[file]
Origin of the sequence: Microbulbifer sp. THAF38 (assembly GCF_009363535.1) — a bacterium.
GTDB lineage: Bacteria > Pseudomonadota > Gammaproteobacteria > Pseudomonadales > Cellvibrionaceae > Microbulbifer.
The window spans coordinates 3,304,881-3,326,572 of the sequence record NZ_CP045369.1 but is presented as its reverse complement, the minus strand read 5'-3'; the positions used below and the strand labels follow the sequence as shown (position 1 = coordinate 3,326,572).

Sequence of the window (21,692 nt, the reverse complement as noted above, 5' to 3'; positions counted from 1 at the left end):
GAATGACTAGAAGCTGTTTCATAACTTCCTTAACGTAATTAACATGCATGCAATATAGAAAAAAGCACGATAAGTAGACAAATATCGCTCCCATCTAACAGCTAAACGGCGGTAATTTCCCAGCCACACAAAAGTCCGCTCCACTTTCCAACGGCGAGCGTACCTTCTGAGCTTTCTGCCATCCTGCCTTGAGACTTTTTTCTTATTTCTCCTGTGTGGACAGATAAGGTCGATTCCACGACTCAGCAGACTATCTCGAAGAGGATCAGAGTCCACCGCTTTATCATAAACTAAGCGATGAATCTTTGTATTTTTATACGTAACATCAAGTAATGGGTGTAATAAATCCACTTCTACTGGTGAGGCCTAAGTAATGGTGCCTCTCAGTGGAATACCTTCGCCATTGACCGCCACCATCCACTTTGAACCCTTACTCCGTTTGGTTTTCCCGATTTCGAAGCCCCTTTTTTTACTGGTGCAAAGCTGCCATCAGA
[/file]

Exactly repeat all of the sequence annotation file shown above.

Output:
Origin of the sequence: Microbulbifer sp. THAF38 (assembly GCF_009363535.1) — a bacterium.
GTDB lineage: Bacteria > Pseudomonadota > Gammaproteobacteria > Pseudomonadales > Cellvibrionaceae > Microbulbifer.
The window spans coordinates 3,304,881-3,326,572 of the sequence record NZ_CP045369.1 but is presented as its reverse complement, the minus strand read 5'-3'; the positions used below and the strand labels follow the sequence as shown (position 1 = coordinate 3,326,572).

Sequence of the window (21,692 nt, the reverse complement as noted above, 5' to 3'; positions counted from 1 at the left end):
GAATGACTAGAAGCTGTTTCATAACTTCCTTAACGTAATTAACATGCATGCAATATAGAAAAAAGCACGATAAGTAGACAAATATCGCTCCCATCTAACAGCTAAACGGCGGTAATTTCCCAGCCACACAAAAGTCCGCTCCACTTTCCAACGGCGAGCGTACCTTCTGAGCTTTCTGCCATCCTGCCTTGAGACTTTTTTCTTATTTCTCCTGTGTGGACAGATAAGGTCGATTCCACGACTCAGCAGACTATCTCGAAGAGGATCAGAGTCCACCGCTTTATCATAAACTAAGCGATGAATCTTTGTATTTTTATACGTAACATCAAGTAATGGGTGTAATAAATCCACTTCTACTGGTGAGGCCTAAGTAATGGTGCCTCTCAGTGGAATACCTTCGCCATTGACCGCCACCATCCACTTTGAACCCTTACTCCGTTTGGTTTTCCCGATTTCGAAGCCCCTTTTTTTACTGGTGCAAAGCTGCCATCAGA